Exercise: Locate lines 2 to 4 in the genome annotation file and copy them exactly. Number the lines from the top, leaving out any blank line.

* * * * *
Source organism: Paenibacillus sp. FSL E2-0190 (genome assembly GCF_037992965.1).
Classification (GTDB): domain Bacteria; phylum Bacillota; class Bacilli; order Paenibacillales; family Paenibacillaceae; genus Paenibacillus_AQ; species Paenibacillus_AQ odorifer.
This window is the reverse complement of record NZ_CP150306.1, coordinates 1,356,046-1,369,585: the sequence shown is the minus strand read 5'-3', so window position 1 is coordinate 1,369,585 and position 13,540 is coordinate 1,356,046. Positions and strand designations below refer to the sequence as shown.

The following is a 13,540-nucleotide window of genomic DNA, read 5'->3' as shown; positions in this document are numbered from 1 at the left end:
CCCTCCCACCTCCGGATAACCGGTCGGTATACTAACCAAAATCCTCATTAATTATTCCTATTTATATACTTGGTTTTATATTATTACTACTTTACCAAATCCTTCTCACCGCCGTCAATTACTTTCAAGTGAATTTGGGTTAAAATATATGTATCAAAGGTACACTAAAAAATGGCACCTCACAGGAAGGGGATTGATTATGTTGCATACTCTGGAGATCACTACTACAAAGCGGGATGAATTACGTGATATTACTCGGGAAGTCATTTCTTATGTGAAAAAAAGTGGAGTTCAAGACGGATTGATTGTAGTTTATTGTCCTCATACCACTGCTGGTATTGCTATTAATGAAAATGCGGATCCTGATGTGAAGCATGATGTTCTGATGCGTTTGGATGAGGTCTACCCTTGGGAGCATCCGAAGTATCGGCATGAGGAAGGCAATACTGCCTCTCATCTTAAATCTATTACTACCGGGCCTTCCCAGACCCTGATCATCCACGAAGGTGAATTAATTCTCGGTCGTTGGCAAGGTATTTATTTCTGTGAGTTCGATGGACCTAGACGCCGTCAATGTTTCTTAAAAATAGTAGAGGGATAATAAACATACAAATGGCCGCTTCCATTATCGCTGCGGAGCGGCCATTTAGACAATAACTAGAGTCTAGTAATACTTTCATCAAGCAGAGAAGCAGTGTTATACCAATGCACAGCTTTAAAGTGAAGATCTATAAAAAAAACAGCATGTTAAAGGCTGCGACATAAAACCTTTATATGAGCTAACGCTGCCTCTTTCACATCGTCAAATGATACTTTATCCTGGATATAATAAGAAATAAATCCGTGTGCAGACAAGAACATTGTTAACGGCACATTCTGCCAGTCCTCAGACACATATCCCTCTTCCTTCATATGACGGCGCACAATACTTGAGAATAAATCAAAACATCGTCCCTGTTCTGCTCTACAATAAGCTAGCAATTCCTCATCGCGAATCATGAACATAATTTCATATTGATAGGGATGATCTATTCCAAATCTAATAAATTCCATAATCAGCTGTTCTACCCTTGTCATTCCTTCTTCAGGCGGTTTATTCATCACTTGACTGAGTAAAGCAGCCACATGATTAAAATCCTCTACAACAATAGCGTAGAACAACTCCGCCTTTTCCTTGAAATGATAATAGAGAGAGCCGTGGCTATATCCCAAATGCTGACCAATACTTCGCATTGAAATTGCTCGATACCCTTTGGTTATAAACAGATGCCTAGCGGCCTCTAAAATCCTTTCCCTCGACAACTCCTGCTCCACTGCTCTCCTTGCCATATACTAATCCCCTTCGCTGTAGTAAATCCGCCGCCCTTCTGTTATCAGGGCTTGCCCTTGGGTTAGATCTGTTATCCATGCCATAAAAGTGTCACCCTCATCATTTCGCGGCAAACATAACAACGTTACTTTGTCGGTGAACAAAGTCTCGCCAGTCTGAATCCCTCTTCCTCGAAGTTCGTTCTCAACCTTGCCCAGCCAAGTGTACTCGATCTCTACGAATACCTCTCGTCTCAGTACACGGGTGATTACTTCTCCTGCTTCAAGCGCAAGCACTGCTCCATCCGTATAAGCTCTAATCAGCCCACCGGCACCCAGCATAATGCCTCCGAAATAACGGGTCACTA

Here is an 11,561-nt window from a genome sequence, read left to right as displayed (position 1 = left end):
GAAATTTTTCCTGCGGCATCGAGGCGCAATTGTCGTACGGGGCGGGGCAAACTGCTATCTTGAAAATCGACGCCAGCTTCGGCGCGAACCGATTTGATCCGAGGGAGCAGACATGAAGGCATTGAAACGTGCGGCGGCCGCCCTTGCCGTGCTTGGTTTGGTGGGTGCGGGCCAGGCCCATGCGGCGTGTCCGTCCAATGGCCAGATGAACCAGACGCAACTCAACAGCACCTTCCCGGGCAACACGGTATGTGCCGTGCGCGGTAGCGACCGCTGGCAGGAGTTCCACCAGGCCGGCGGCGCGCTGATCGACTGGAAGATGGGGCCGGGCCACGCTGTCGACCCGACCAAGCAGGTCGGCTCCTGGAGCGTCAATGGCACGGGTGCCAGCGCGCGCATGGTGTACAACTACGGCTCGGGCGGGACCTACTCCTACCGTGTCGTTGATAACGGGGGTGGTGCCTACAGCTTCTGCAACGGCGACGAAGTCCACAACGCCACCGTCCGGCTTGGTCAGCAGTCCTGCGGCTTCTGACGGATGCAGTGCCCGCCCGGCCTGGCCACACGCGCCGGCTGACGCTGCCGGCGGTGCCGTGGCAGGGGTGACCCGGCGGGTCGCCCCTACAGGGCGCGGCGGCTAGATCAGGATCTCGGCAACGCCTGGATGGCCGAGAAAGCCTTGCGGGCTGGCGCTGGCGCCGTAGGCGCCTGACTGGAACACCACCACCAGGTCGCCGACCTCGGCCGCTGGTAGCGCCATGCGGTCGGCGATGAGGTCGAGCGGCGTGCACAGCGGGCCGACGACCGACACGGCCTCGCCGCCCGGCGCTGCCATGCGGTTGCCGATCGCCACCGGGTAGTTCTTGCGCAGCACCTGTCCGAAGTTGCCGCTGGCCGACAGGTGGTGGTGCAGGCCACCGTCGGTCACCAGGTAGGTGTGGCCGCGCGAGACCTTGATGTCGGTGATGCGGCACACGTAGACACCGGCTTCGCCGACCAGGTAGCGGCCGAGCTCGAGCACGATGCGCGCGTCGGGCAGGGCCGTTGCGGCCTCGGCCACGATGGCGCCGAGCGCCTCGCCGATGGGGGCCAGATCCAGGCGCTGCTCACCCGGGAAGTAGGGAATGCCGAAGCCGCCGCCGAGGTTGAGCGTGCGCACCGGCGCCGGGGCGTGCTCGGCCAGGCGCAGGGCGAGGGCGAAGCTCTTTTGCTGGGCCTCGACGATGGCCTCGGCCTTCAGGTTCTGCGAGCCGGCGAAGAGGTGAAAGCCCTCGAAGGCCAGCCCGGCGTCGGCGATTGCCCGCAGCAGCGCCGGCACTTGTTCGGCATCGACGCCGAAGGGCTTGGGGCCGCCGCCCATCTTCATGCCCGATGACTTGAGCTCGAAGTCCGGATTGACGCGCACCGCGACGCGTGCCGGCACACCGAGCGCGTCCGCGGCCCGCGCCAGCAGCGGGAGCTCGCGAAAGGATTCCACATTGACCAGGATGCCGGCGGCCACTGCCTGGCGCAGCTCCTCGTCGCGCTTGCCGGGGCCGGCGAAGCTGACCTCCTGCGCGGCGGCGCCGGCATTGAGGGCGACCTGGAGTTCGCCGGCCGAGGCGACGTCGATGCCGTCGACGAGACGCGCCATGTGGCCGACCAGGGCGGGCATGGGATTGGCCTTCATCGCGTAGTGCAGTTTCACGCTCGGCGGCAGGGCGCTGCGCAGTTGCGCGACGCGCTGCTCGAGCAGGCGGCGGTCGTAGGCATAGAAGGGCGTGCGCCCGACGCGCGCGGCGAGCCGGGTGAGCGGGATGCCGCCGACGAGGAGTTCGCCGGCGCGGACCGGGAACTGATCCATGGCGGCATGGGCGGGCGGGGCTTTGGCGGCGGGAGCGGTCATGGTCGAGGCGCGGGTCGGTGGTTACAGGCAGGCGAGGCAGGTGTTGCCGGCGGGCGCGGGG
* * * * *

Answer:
Classification (GTDB): domain Bacteria; phylum Bacillota; class Bacilli; order Paenibacillales; family Paenibacillaceae; genus Paenibacillus_AQ; species Paenibacillus_AQ odorifer.
This window is the reverse complement of record NZ_CP150306.1, coordinates 1,356,046-1,369,585: the sequence shown is the minus strand read 5'-3', so window position 1 is coordinate 1,369,585 and position 13,540 is coordinate 1,356,046. Positions and strand designations below refer to the sequence as shown.

The following is a 13,540-nucleotide window of genomic DNA, read 5'->3' as shown; positions in this document are numbered from 1 at the left end: